By Funmi Komolafe
As Labour and Civil Society Coalition (LASCO) renews its suspended protest against the deregulation of the downstream sector of the petroleum industry among other things, Nigeria Labour Congress has listed three alternatives to the planned deregulation of the sector insisting that the nearly decade tangle of Labour and Government can only be resolved through tripartite consultation.
Speaking exclusively to Vanguard in Geneva, Switzerland, on what Nigeria stands to benefit from the 98th conference of the International Labour Conference, the General Secretary ofthe NLC, Comrade John Odah said, â€œOur own alternative to the deregulation of the downstream and to the selling of the refineries is for our government to re-look at our joint venture agreement with a view to getting the oil majors to compulsorily have interest in refining petrol in Nigeria and therefore establishing refineries in Nigeriaâ€.
He explained, where they do not agree, we would then work with government to approach other emerging investors in countries that have demonstrated ability like China, India and other emerging investors in other developing countries where we can agree that over a period of two to three years, we can agree that X number of investment can be done in terms of the establishment of refineries in the downstream sector . This we have to do as a nation.
The NLC general secretary continued, â€œ With respect to existing refineries, part of the problem weâ€™ve had is deliberate sabotage by vested interests and we are of the opinion that by the time you get people who are really interested in ensuring that we break this vicious cycle, then we would be able to have our refineries to come on steam in a way that they would satisfy at the very least the domestic marketâ€.
Comrade John Odah pessimistic about governmentâ€™s confidence in the ability of the private sector to tackle issues arising from the current global financial crisis said â€œ In our own case, we cannot have a situation where we hope that our own private sector which is weaker and lacks substance to do what the government has over the years failed to do. We need as a country therefore to come together and review why weâ€™ve continued to have this problem and then collectively agree on solutions which everybody will now be committed to implementingâ€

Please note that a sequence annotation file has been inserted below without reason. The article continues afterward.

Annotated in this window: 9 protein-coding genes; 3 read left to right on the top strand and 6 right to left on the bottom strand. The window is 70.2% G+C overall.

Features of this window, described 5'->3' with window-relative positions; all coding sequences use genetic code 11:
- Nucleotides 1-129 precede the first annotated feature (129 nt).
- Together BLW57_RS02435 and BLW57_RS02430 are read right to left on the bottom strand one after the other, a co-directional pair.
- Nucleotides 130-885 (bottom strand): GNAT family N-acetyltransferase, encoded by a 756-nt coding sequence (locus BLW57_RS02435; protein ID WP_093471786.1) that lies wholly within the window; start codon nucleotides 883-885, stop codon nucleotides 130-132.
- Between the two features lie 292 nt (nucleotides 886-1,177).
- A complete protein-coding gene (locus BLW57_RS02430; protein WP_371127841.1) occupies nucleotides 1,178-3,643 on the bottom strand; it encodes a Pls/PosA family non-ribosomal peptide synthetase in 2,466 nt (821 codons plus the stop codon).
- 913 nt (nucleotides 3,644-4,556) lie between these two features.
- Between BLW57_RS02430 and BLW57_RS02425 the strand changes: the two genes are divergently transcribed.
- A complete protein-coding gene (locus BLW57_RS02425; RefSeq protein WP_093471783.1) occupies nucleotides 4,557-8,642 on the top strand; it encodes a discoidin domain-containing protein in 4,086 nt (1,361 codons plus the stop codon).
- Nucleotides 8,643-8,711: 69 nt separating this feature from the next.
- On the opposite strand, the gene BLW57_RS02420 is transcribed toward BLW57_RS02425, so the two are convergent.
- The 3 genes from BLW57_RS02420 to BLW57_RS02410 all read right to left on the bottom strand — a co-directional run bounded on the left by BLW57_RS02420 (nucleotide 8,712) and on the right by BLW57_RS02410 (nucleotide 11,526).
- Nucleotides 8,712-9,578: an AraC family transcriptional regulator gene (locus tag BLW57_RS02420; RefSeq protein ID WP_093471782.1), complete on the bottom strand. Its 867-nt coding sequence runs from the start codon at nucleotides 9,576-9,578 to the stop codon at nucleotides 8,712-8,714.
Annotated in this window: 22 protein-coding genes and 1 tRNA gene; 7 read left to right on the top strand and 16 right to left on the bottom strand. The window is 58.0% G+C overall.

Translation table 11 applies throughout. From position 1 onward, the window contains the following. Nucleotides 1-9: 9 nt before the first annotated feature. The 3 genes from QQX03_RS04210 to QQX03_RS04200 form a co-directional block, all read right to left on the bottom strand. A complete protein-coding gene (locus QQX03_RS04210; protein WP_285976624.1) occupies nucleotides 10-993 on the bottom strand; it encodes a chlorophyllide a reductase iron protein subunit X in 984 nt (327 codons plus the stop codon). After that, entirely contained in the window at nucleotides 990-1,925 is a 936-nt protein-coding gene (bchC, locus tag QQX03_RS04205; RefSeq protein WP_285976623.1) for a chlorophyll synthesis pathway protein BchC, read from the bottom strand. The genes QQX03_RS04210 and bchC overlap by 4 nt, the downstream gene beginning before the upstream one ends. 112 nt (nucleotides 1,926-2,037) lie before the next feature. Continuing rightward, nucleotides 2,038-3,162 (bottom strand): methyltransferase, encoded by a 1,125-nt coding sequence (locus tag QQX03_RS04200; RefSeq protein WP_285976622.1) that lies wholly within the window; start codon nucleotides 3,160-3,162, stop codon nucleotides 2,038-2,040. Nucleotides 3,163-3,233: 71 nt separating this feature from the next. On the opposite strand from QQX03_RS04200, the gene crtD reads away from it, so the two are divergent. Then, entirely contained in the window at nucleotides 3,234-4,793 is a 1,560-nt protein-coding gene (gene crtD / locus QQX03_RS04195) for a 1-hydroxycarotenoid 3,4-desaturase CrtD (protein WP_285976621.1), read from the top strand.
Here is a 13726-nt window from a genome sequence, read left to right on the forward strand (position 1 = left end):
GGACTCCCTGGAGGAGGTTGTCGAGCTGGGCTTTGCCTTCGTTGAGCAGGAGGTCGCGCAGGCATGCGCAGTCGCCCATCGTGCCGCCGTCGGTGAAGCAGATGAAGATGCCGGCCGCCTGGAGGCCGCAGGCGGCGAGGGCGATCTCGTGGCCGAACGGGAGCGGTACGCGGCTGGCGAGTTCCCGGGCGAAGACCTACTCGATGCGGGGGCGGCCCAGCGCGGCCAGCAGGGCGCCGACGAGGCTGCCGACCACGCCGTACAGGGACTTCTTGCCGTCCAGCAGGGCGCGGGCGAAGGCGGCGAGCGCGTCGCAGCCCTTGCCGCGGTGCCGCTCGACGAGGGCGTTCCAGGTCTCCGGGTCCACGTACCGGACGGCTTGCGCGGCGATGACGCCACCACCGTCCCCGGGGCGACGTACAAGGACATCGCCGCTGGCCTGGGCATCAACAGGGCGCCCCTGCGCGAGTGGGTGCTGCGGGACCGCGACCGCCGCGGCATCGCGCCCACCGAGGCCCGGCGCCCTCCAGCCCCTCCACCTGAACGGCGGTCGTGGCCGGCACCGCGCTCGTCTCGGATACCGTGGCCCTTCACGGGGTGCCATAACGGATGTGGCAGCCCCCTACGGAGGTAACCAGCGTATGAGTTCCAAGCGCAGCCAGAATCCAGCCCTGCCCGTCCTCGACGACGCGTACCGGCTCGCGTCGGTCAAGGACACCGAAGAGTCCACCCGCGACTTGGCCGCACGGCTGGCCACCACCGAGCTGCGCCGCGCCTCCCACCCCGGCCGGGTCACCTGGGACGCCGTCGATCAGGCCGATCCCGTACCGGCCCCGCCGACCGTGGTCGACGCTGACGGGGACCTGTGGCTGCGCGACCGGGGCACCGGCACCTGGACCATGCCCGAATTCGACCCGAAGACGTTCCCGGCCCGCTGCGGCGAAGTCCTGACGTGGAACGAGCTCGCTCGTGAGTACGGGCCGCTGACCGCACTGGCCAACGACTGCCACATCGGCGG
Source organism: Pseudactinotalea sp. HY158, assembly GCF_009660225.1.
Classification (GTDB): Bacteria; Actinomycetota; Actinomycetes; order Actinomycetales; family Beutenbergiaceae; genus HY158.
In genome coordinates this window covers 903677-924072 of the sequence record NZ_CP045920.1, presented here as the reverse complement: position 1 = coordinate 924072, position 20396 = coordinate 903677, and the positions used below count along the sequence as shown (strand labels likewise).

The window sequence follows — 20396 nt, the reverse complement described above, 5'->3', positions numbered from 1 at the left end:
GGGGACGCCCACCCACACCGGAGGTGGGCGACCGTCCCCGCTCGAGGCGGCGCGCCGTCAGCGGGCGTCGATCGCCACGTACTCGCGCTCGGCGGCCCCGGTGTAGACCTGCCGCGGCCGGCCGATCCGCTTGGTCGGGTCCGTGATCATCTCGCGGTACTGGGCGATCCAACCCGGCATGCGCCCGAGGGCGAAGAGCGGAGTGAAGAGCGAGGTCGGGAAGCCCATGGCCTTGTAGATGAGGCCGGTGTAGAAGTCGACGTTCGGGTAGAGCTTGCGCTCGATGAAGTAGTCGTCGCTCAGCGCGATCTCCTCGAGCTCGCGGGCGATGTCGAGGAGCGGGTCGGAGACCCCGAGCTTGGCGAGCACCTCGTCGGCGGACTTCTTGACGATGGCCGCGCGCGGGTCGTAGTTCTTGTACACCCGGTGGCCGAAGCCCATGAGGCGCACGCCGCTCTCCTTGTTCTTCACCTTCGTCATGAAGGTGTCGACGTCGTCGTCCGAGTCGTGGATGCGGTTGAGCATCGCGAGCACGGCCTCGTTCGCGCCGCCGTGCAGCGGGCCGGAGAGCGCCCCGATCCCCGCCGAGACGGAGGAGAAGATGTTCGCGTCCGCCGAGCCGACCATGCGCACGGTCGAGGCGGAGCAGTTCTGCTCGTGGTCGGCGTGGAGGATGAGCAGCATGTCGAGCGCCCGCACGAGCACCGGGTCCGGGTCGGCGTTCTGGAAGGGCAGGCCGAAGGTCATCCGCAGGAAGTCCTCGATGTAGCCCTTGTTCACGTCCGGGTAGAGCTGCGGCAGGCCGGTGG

He cited the United States of America where â€œthere has been a whole lot of efforts at re-nationalisation of big time corporations. The latest example is that we had the United States government taking over 60% of General Motors and the United Auto workers have 17.8% of shares in this renewed effort at trying to get General Motors back on board. In effect, we can learn something from thisâ€.
The NLC general secretary said of decade old stalemate over the deregulation of the downstream sector of the petroleum industryâ€ For example, in our own situation, where government is now talking about deregulation. This is part of what we have quarreled about. Where the markets have shown remarkable lack of ability to deliver and this is part of the main reason for the current crisisâ€
Comrade Odah said he hopes our government will learn from this International Labour Conference to be able to tackle the problem in a holistic way in which all the social partners , Government, Labour and Employers will work together because it is not possible to just imagine that the government can address the crisis without carrying the social partners alongâ€.